First, in the northwest corner of Jerusalem—the corner near which Jesus had been buried—there were two separate gates through the city wall. It’s entirely possible that the women came in one gate while Peter and John went out the other, in which case, they would not have seen each other. This is particularly likely if the women entering the city already knew that Mary Magdalene had gone to inform Peter and John and had thus set out to inform the rest of the disciples who were likely in a different location(s).

Second, even if they were headed to see Peter and John, it is possible that having gone through the gate, they would take a different route than Peter and John had taken to the tomb.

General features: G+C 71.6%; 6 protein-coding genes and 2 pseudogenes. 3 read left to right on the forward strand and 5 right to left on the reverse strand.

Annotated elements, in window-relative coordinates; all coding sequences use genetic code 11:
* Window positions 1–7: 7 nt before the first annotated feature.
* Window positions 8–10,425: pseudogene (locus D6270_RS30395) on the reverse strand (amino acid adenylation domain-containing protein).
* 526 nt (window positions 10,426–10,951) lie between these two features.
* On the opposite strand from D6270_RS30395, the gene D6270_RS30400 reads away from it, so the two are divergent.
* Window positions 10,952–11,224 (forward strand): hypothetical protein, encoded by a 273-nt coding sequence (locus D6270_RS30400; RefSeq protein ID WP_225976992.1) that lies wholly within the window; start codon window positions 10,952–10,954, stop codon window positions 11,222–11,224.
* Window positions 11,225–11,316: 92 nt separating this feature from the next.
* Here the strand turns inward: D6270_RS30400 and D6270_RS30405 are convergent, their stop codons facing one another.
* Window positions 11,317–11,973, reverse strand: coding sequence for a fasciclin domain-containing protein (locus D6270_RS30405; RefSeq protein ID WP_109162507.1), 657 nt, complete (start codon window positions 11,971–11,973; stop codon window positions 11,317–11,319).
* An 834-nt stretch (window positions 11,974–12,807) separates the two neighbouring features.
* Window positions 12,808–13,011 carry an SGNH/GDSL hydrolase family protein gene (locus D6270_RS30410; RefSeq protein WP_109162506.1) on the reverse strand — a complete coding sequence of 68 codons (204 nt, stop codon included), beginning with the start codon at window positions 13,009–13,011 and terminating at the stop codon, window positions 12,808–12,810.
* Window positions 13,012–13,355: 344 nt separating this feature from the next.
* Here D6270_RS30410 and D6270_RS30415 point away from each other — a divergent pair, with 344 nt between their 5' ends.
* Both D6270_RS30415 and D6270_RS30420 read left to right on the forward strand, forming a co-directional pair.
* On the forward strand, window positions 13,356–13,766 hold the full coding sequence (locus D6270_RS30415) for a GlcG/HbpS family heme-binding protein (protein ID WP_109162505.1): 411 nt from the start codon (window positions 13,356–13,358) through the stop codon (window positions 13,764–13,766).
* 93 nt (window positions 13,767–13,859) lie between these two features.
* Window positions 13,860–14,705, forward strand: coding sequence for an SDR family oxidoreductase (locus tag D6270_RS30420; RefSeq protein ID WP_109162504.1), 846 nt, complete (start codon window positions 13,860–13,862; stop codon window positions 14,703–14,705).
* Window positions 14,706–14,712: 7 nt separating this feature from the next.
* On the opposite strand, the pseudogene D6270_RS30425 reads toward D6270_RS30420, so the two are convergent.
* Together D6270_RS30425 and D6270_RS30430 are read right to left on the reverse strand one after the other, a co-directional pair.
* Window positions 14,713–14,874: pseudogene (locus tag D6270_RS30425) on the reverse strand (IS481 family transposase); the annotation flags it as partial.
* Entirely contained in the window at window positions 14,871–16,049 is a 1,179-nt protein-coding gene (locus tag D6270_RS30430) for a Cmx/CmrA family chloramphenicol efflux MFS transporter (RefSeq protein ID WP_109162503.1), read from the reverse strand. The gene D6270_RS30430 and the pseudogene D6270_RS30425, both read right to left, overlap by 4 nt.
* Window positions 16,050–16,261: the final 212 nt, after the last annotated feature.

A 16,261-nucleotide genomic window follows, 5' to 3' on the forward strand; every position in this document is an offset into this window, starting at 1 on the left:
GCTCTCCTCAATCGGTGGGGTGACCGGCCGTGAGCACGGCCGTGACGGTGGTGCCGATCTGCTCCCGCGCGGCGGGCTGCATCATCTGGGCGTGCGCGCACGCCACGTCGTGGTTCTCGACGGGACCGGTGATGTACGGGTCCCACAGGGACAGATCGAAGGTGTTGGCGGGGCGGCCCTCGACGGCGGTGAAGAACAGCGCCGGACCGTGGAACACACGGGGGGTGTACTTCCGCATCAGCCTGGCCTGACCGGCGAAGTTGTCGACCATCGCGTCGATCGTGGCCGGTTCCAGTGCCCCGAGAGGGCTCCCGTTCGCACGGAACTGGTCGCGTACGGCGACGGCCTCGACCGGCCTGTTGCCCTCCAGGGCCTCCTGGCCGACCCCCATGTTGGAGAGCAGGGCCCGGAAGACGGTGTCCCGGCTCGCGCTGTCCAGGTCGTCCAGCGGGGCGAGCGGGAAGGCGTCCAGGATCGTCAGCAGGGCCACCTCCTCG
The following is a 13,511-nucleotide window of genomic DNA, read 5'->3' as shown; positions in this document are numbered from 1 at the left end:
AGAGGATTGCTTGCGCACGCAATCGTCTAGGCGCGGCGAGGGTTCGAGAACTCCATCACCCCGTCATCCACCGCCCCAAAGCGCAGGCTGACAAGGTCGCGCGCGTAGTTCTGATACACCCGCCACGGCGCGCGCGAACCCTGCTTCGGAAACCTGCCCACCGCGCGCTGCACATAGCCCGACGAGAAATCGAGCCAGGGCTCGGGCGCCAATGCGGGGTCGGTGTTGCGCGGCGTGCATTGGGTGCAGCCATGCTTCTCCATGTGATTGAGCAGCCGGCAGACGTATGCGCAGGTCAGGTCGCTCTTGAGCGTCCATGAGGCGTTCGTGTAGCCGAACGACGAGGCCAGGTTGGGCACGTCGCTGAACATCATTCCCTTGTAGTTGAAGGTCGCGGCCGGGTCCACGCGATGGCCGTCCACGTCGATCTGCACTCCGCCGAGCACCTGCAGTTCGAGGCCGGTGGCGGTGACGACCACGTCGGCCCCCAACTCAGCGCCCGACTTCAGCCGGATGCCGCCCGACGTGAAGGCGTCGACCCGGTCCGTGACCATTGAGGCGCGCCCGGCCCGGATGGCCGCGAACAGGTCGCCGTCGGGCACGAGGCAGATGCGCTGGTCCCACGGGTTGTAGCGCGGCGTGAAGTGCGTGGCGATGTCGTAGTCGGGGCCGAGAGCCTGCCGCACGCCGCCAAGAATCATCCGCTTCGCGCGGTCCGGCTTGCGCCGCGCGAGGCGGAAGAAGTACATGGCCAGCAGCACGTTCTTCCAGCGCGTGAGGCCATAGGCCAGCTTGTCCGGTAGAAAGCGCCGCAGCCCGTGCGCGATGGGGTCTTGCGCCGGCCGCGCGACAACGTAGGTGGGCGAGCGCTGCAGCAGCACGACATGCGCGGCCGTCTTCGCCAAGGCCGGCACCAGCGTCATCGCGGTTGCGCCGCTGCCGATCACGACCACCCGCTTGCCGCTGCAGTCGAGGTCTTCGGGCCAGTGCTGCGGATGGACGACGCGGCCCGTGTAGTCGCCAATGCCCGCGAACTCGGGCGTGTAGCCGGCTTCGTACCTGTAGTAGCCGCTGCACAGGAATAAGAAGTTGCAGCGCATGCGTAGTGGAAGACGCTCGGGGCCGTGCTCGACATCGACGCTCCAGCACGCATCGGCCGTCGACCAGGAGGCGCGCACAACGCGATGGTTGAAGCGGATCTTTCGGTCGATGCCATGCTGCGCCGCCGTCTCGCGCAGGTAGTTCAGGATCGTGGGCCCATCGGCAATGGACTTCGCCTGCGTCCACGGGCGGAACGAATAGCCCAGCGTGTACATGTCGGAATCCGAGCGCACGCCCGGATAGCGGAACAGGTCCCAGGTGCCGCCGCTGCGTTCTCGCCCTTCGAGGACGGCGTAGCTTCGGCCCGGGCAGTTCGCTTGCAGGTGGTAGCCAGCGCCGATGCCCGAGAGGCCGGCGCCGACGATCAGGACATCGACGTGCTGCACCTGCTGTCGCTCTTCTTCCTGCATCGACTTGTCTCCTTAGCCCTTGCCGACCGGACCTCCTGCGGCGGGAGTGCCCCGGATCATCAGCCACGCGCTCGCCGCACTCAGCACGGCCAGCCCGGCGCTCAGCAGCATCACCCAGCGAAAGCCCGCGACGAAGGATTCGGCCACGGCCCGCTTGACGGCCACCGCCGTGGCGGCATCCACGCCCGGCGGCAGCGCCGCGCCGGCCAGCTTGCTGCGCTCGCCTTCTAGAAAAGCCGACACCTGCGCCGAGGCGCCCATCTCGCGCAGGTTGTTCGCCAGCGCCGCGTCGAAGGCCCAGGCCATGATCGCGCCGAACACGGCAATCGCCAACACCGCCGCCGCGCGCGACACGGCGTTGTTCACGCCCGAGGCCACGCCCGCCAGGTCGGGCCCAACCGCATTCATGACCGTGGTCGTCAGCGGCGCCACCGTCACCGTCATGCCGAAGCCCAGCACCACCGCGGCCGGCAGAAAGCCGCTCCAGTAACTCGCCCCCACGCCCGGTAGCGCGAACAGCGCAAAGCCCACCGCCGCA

Third, it is possible that the women did not go into the city at all but immediately left, heading east to Bethany to tell the other disciples.[viii]

After Peter and John left the scene of the empty tomb, Mary Magdalene was left there alone. This is when Jesus chose to make His first post-Resurrection appearance (John 20:11-18).[ix]

The Other Detail

The harmony I have offered above accounts for all of the alleged contradictions and difficulties except one: Was it dark or light?

When it comes to the question of when the women arrived at the tomb, John seems to be in disagreement with the synoptic Gospels. Matthew says that the women came “as it began to dawn” (Matthew 28:1). Mark says that it was “very early” and “the sun had risen” (Mark 16:2). Luke says it was “at early dawn” (Luke 24:1). Yet John says that “Mary Magdalene came early to the tomb, while it was still dark” (John 20:1). How is it possible that “it was still dark” (John) when “the sun had risen” (Mark)?

There are actually three different ways that this difference could be harmonized.